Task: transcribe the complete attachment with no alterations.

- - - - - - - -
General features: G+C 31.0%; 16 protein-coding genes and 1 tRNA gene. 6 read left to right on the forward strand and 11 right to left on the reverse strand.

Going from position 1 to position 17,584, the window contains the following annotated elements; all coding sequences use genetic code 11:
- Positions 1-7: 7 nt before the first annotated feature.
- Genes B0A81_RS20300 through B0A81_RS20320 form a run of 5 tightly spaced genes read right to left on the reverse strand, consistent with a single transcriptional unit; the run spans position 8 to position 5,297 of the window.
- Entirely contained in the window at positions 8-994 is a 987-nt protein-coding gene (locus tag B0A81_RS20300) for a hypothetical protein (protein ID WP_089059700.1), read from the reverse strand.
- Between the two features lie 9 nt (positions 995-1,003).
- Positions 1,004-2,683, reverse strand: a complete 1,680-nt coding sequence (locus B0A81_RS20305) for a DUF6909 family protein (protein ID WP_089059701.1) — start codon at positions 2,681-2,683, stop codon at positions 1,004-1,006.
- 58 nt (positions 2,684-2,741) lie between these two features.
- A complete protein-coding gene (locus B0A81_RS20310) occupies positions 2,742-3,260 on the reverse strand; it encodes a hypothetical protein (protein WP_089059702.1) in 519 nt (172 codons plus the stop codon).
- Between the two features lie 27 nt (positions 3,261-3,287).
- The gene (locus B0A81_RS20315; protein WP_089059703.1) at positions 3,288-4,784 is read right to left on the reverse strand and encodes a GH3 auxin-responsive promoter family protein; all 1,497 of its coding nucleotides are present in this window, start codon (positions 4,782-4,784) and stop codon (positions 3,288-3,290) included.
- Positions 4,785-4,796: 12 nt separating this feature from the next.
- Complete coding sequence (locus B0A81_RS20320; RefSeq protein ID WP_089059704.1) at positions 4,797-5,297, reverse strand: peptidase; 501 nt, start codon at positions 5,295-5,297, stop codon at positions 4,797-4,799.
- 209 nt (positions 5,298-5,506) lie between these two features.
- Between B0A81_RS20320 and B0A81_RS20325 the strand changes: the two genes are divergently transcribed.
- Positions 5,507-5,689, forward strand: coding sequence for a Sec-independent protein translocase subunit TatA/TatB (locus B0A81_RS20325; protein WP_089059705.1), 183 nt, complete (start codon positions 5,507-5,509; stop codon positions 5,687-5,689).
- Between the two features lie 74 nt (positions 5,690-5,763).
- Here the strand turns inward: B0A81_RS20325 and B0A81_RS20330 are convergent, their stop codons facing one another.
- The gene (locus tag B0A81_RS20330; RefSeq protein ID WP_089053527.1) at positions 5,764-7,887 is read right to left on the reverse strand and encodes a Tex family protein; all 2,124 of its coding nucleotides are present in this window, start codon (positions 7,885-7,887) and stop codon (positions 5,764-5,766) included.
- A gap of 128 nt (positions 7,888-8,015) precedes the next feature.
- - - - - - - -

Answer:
General features: G+C 31.0%; 16 protein-coding genes and 1 tRNA gene. 6 read left to right on the forward strand and 11 right to left on the reverse strand.

Going from position 1 to position 17,584, the window contains the following annotated elements; all coding sequences use genetic code 11:
- Positions 1-7: 7 nt before the first annotated feature.
- Genes B0A81_RS20300 through B0A81_RS20320 form a run of 5 tightly spaced genes read right to left on the reverse strand, consistent with a single transcriptional unit; the run spans position 8 to position 5,297 of the window.
- Entirely contained in the window at positions 8-994 is a 987-nt protein-coding gene (locus tag B0A81_RS20300) for a hypothetical protein (protein ID WP_089059700.1), read from the reverse strand.
- Between the two features lie 9 nt (positions 995-1,003).
- Positions 1,004-2,683, reverse strand: a complete 1,680-nt coding sequence (locus B0A81_RS20305) for a DUF6909 family protein (protein ID WP_089059701.1) — start codon at positions 2,681-2,683, stop codon at positions 1,004-1,006.
- 58 nt (positions 2,684-2,741) lie between these two features.
- A complete protein-coding gene (locus B0A81_RS20310) occupies positions 2,742-3,260 on the reverse strand; it encodes a hypothetical protein (protein WP_089059702.1) in 519 nt (172 codons plus the stop codon).
- Between the two features lie 27 nt (positions 3,261-3,287).
- The gene (locus B0A81_RS20315; protein WP_089059703.1) at positions 3,288-4,784 is read right to left on the reverse strand and encodes a GH3 auxin-responsive promoter family protein; all 1,497 of its coding nucleotides are present in this window, start codon (positions 4,782-4,784) and stop codon (positions 3,288-3,290) included.
- Positions 4,785-4,796: 12 nt separating this feature from the next.
- Complete coding sequence (locus B0A81_RS20320; RefSeq protein ID WP_089059704.1) at positions 4,797-5,297, reverse strand: peptidase; 501 nt, start codon at positions 5,295-5,297, stop codon at positions 4,797-4,799.
- 209 nt (positions 5,298-5,506) lie between these two features.
- Between B0A81_RS20320 and B0A81_RS20325 the strand changes: the two genes are divergently transcribed.
- Positions 5,507-5,689, forward strand: coding sequence for a Sec-independent protein translocase subunit TatA/TatB (locus B0A81_RS20325; protein WP_089059705.1), 183 nt, complete (start codon positions 5,507-5,509; stop codon positions 5,687-5,689).
- Between the two features lie 74 nt (positions 5,690-5,763).
- Here the strand turns inward: B0A81_RS20325 and B0A81_RS20330 are convergent, their stop codons facing one another.
- The gene (locus tag B0A81_RS20330; RefSeq protein ID WP_089053527.1) at positions 5,764-7,887 is read right to left on the reverse strand and encodes a Tex family protein; all 2,124 of its coding nucleotides are present in this window, start codon (positions 7,885-7,887) and stop codon (positions 5,764-5,766) included.
- A gap of 128 nt (positions 7,888-8,015) precedes the next feature.